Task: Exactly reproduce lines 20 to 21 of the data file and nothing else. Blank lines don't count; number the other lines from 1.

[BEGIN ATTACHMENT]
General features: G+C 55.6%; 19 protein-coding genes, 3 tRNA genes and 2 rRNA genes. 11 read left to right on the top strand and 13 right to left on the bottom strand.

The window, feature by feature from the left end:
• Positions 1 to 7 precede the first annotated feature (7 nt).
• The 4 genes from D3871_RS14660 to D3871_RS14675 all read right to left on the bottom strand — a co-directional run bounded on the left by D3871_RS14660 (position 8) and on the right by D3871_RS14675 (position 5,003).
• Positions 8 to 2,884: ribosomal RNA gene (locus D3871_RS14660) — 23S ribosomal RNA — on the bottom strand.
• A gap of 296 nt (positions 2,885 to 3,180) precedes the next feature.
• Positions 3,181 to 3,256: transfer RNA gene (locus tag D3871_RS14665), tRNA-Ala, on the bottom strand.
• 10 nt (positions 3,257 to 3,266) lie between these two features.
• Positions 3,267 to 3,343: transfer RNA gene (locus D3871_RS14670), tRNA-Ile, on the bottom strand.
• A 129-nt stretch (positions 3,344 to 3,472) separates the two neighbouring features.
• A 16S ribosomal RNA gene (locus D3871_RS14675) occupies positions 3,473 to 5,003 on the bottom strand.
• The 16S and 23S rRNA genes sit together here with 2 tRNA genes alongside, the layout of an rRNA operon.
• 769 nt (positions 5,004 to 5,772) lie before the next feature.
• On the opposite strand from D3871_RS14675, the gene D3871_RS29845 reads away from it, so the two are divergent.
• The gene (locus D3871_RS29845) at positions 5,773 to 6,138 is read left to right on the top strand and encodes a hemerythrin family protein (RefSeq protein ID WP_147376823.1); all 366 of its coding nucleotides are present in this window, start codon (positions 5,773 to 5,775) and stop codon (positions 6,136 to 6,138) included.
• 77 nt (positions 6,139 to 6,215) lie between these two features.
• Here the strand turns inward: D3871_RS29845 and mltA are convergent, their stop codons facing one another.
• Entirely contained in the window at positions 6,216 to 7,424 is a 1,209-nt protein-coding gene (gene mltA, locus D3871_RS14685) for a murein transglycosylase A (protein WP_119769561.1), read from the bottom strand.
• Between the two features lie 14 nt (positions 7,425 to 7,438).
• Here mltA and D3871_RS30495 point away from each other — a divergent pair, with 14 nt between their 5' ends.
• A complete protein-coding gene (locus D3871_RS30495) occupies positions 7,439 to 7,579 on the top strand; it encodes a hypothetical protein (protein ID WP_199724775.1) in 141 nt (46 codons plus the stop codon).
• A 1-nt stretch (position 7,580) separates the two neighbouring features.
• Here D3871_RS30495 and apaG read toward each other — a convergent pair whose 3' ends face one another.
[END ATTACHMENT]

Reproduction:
• Here mltA and D3871_RS30495 point away from each other — a divergent pair, with 14 nt between their 5' ends.
• A complete protein-coding gene (locus D3871_RS30495) occupies positions 7,439 to 7,579 on the top strand; it encodes a hypothetical protein (protein ID WP_199724775.1) in 141 nt (46 codons plus the stop codon).